Cacosmia is a disorder of the sense of smell. It’s a type of parosmia. It occurs when there’s a problem somewhere along the pathway of smell. When this happens, a person is unable to recognize smells or interpret the odors of different substances. Around 14 million people in the United States are believed to have a disorder related to the sense of smell.

People with cacosmia often feel as though they can smell something offensive, when in fact no such substance is present. When the sense of smell, or olfactory system, is not working correctly, a person can perceive even pleasant odors to be foul smelling. With cacosmia, the smell is often described as similar to feces, or a burning, rotten, or chemical odor.

The condition can lead to distress among those who experience it, as it causes a persistent feeling of smelling something unpleasant.

Sensing a persistent foul smell is the main symptom of cacosmia. Since smell and taste are closely linked, the condition can also affect your ability to eat. It may make it difficult to identify the actual smell of different foods, or it may cause foods that you usually enjoy to suddenly taste foul. It can become extremely difficult to eat a sufficient amount when every bite tastes offensive. Some people even find the smell and taste of food to be so bad it makes them sick.

Problems in any one of three main areas of the smell pathway will cause issues with smell. These three areas are:

  • the olfactory sensory neurons within the nose
  • the smell signal
  • the olfactory bulbs underneath the front of the brain, one above each nasal cavity

Olfactory sensory neurons (OSNs) line the inside of your nose. They are receptor cells found in the lining of the mucous membrane in the nose that receive smells and relay the sensation to the olfactory areas in the brain. When OSNs become damaged or inflamed, they can send a distorted signal to the brain. In other cases, the smell signal can become blocked. This blockage prevents the smell signal from reaching the nose or the brain. In cases of brain injury or disease, the olfactory bulbs can become damaged, leading to problems with smell.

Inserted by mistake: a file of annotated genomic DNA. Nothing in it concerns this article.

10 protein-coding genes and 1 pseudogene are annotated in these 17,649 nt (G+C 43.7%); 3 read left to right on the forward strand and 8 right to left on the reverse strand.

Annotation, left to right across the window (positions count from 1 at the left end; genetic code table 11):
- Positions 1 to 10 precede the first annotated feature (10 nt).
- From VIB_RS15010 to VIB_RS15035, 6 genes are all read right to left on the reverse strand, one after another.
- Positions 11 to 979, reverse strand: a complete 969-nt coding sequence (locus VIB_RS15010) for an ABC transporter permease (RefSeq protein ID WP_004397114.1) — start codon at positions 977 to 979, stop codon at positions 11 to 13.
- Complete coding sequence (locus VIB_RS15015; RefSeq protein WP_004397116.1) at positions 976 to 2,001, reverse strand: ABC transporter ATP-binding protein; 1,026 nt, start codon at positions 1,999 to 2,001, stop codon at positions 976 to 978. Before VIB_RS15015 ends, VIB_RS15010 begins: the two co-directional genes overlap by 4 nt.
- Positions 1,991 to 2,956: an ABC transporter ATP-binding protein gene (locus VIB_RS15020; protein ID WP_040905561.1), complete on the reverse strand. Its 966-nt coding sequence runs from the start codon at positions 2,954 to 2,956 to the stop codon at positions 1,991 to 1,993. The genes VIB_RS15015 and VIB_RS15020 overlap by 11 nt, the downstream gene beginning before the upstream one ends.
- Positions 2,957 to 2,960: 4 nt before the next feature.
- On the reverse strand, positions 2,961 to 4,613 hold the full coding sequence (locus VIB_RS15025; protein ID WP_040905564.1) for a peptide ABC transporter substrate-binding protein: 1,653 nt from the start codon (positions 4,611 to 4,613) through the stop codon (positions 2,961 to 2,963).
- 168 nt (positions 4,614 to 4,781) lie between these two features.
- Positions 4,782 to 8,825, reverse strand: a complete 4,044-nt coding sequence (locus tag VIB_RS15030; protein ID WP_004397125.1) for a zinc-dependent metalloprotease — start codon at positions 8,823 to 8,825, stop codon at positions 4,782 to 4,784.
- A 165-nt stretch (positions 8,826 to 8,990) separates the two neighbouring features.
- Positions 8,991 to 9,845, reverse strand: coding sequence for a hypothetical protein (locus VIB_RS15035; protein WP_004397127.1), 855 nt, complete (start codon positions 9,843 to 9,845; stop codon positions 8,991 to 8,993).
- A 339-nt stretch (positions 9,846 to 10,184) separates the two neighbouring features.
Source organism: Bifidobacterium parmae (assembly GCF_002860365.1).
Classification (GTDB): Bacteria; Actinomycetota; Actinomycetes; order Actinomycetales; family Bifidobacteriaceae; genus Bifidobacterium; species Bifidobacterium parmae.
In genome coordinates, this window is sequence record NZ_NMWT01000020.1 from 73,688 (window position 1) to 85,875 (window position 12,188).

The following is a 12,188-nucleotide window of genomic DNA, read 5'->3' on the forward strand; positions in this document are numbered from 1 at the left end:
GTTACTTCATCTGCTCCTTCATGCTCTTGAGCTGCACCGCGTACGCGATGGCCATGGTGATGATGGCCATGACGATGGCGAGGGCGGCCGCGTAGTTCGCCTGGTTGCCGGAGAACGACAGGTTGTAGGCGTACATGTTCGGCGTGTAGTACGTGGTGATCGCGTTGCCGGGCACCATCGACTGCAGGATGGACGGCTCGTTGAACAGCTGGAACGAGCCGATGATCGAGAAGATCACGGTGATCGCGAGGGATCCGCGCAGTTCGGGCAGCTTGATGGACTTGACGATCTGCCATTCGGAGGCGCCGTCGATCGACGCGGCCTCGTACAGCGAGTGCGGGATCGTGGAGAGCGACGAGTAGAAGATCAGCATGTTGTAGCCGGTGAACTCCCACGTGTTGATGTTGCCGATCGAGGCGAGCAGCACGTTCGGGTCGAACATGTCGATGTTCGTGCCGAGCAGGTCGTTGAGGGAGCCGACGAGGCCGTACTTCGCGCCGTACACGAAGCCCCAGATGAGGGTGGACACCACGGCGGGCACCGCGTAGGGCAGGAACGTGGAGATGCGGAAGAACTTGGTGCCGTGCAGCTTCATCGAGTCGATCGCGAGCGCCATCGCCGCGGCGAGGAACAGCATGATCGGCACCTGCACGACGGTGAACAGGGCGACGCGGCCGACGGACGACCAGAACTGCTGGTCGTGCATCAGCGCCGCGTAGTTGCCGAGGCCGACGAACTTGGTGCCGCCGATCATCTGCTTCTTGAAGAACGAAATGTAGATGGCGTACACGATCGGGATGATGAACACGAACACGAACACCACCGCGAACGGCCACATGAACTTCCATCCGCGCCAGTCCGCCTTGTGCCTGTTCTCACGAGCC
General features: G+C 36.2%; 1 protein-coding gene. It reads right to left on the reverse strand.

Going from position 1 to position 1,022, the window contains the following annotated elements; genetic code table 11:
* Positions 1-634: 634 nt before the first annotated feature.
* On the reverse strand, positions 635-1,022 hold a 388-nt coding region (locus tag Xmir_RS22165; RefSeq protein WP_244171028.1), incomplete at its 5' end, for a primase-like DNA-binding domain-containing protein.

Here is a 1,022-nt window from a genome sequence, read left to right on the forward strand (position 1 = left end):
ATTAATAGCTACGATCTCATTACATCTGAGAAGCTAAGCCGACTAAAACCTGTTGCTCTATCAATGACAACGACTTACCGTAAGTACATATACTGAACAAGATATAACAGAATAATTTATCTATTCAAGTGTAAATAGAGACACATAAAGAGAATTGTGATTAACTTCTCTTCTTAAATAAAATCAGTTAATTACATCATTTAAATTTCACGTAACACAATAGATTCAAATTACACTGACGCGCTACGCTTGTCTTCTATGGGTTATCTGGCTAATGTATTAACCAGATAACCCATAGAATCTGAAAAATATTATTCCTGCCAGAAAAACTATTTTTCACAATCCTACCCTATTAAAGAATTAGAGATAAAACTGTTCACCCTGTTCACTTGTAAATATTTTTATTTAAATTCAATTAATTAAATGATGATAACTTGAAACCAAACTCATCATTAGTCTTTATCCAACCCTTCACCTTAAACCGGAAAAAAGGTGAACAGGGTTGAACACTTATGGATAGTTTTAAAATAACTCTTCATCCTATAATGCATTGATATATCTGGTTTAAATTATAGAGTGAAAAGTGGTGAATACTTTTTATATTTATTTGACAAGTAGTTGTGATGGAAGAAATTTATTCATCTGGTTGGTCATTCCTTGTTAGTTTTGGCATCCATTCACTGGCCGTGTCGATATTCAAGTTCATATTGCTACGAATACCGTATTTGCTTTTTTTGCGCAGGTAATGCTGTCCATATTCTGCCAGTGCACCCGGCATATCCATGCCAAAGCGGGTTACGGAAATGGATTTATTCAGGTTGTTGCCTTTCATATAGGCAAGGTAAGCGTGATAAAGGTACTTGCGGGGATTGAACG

There are many different reasons for cacosmia.

Upper respiratory tract infection

Upper respiratory tract infections such as bronchitis, sinusitis, rhinitis, or sore throat can cause damage to the OSNs leading to cacosmia.

Head injury

Some head injuries can damage the olfactory bulbs in the brain, which are responsible for differentiating smells.


Smokers often experience cacosmia and other smell disorders. This is believed to be due to direct injury to the OSN. The damage can be short term or long term. The longer and more frequently these cells are exposed to the toxins in cigarettes, the worse the damage over time appears to be.

Chemical smoke

The smoke from harmful chemicals and acids can also damage the OSN. This damage leads to a distorted sense of smell.

Medication and cancer treatments

Some medications can lead to an impaired sense of smell, particularly long-term use of antibiotics. Radiation therapy used to treat cancer of the head and neck can also injure the sensory cells.

Sinus tumors

Cancer of the sinuses and other tumors and growths can affect smell. Symptoms can include one side of the nose being blocked, a wide range of changes in smell, worsening nasal congestion, and pain.

Neurological diseases

Diseases such as Alzheimer’s disease, Parkinson’s disease, schizophrenia, and epilepsy can all affect the area of the brain that is responsible for processing smells.

There is no cure for cacosmia, but the symptoms can improve over time, especially if the cause is treatable, such as a respiratory infection or smoking. Researchers are currently looking at new options that may help improve many types of smell disorders. Scientists are investigating ways to combat the inflammation that leads to the damage, along with looking at how gene therapy and stem cell therapy may be useful.

People who are particularly affected by the disorder can opt to have their olfactory bulbs surgically removed. This will completely alleviate the symptoms, but it will also leave the person with no sense of smell whatsoever.

Surgery may also be useful in cases where growths in the nose or sinuses are blocking the path between the smell and the olfactory neurons.

Our sense of smell has an important role in memory, enjoyment of the natural world, and enjoyment of food. When the sense of smell pathway is disrupted, it can affect individuals on a variety of physical, emotional, and psychological levels.

The chances of recovery from cacosmia are excellent when the cause of the condition is reversible. For example, if cacosmia has been caused by nasal inflammation, symptoms usually desist after the inflammation is treated. However, if the cause of the problem is more severe, recovery may not be possible.

People may find that the symptoms of cacosmia lessen after some time has passed. When this is not the case and a person has been living with the condition for some time, they may want to talk to their doctor about the possibility of surgery. Future surgical options may include stimulating repair and growth of olfactory nerve cells by using stem cells and skin grafts.